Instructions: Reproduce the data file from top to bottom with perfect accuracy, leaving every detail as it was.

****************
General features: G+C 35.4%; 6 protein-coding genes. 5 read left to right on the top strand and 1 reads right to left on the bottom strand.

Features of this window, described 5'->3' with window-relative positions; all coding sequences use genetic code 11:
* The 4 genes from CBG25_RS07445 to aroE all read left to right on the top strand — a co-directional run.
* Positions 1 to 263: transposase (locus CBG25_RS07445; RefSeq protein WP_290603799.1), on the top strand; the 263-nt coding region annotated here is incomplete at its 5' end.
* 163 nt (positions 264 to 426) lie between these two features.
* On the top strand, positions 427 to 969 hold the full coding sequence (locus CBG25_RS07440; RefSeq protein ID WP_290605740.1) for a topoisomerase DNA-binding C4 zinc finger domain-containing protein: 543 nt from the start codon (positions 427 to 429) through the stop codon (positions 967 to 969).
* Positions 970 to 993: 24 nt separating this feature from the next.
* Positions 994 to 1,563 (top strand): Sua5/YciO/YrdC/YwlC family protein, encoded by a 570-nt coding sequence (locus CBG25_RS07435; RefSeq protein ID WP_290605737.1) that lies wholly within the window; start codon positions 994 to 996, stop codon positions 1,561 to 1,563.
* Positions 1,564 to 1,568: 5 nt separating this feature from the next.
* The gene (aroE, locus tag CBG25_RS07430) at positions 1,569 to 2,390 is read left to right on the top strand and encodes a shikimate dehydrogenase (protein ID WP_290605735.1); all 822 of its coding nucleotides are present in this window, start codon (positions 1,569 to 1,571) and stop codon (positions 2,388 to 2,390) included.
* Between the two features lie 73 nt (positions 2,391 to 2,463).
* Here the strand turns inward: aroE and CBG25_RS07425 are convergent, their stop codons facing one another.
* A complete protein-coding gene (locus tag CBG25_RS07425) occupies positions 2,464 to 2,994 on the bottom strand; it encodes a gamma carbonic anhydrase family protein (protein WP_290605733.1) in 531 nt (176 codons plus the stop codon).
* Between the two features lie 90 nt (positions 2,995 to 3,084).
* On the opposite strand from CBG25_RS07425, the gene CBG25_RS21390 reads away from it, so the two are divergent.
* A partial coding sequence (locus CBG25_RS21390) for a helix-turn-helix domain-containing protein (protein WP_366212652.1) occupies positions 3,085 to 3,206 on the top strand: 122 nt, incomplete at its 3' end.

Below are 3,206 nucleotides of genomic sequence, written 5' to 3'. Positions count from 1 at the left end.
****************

General features: G+C 35.4%; 6 protein-coding genes. 5 read left to right on the top strand and 1 reads right to left on the bottom strand.

Features of this window, described 5'->3' with window-relative positions; all coding sequences use genetic code 11:
* The 4 genes from CBG25_RS07445 to aroE all read left to right on the top strand — a co-directional run.
* Positions 1 to 263: transposase (locus CBG25_RS07445; RefSeq protein WP_290603799.1), on the top strand; the 263-nt coding region annotated here is incomplete at its 5' end.
* 163 nt (positions 264 to 426) lie between these two features.
* On the top strand, positions 427 to 969 hold the full coding sequence (locus CBG25_RS07440; RefSeq protein ID WP_290605740.1) for a topoisomerase DNA-binding C4 zinc finger domain-containing protein: 543 nt from the start codon (positions 427 to 429) through the stop codon (positions 967 to 969).
* Positions 970 to 993: 24 nt separating this feature from the next.
* Positions 994 to 1,563 (top strand): Sua5/YciO/YrdC/YwlC family protein, encoded by a 570-nt coding sequence (locus CBG25_RS07435; RefSeq protein ID WP_290605737.1) that lies wholly within the window; start codon positions 994 to 996, stop codon positions 1,561 to 1,563.
* Positions 1,564 to 1,568: 5 nt separating this feature from the next.
* The gene (aroE, locus tag CBG25_RS07430) at positions 1,569 to 2,390 is read left to right on the top strand and encodes a shikimate dehydrogenase (protein ID WP_290605735.1); all 822 of its coding nucleotides are present in this window, start codon (positions 1,569 to 1,571) and stop codon (positions 2,388 to 2,390) included.
* Between the two features lie 73 nt (positions 2,391 to 2,463).
* Here the strand turns inward: aroE and CBG25_RS07425 are convergent, their stop codons facing one another.
* A complete protein-coding gene (locus tag CBG25_RS07425) occupies positions 2,464 to 2,994 on the bottom strand; it encodes a gamma carbonic anhydrase family protein (protein WP_290605733.1) in 531 nt (176 codons plus the stop codon).
* Between the two features lie 90 nt (positions 2,995 to 3,084).
* On the opposite strand from CBG25_RS07425, the gene CBG25_RS21390 reads away from it, so the two are divergent.
* A partial coding sequence (locus CBG25_RS21390) for a helix-turn-helix domain-containing protein (protein WP_366212652.1) occupies positions 3,085 to 3,206 on the top strand: 122 nt, incomplete at its 3' end.

Below are 3,206 nucleotides of genomic sequence, written 5' to 3'. Positions count from 1 at the left end.